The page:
On June 30, 2014, the Federal Trade Commission (“FTC”) issued a press release announcing that it had entered into a settlement with cosmetic manufacturer L’Oreal USA (“L’Oreal”). Following an investigation and prior to entering into the settlement, the FTC was prepared to file a complaint alleging that L’Oreal had deceptively advertised that certain of its products provided “anti-aging” benefits to consumers. These claims were unsubstantiated by L’Oreal and, the FTC alleged, based on flawed consumer satisfaction surveys. Although there is no monetary penalty, L’Oreal will be bound by the terms of its settlement with the FTC for the next twenty (20) years.
L’Oreal’s Alleged Deceptive Advertising
The FTC’s complaint against L’Oreal alleged that between February 2009 and April 2013, L’Oreal advertised that its Lancome Genifique products were “clinically proven” to produce “perfectly luminous” skin by boosting gene activity in consumers. L’Oreal made similar claims in connection with the advertising of another one of its products. However, the clinical “proof” L’Oreal relied on to make such claims was produced from questionnaires that it had sent to 34 consumers with, as the FTC alleged, ambiguous questions designed to elicit misleading responses. The FTC alleged that L’Oreal’s advertising of these two particular products was deceptive, misleading and false, and that “[i]n fact, scientific studies do not prove the representations” made by L’Oreal in its advertising.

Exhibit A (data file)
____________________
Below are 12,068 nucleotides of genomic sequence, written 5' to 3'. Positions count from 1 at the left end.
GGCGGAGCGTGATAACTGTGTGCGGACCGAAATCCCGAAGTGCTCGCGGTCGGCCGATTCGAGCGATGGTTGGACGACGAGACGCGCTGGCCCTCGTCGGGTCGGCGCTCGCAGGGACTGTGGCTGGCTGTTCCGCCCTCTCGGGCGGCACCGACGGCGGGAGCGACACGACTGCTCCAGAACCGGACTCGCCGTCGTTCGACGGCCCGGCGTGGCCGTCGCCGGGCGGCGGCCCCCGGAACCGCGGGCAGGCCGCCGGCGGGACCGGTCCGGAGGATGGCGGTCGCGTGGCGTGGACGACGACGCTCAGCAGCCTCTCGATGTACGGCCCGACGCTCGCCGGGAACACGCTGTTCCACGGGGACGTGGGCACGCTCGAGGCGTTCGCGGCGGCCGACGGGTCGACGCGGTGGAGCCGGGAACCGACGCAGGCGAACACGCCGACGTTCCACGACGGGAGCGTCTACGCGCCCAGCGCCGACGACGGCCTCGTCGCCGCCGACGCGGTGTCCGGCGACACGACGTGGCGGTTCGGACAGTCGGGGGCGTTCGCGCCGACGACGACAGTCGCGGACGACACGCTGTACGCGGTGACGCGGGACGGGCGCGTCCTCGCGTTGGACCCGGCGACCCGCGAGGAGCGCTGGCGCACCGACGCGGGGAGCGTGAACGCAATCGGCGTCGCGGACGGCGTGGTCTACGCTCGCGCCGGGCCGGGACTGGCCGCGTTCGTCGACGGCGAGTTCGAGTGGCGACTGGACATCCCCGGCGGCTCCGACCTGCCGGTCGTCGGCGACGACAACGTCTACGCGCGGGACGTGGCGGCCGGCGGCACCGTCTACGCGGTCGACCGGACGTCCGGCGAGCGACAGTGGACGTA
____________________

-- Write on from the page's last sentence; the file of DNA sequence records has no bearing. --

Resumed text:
L’Oreal has agreed that it will no longer make any advertising claims that its products boost gene activity to make skin look or act younger, or that its products respond faster to aggressors like stress, fatigue and aging, “unless the company has competent and reliable scientific evidence substantiating such claims.” L’Oreal has also agreed to cease making advertising claims about its products that misrepresent the results of any test or study.
The settlement agreement is subject to public comment until July 30, 2014. Thereafter, the FTC will decide whether to give the settlement agreement final approval.
As we have previously noted, the FTC has been aggressively monitoring and targeting the marketing practices of United States manufacturers, resulting in some substantial monetary judgments. (See FTC Settles Deceptive Advertising Lawsuit with Mobile Marketer for $4 Million, FTC Awarded Full Amount of Net Sales in False Advertising Lawsuit). The FTC has been especially watchful of deceptive advertising used to promote consumer heath related products (See FTC Aggressively Targeting Health Supplement Advertising, Marketers of Weight-Loss Products Targeted by FTC).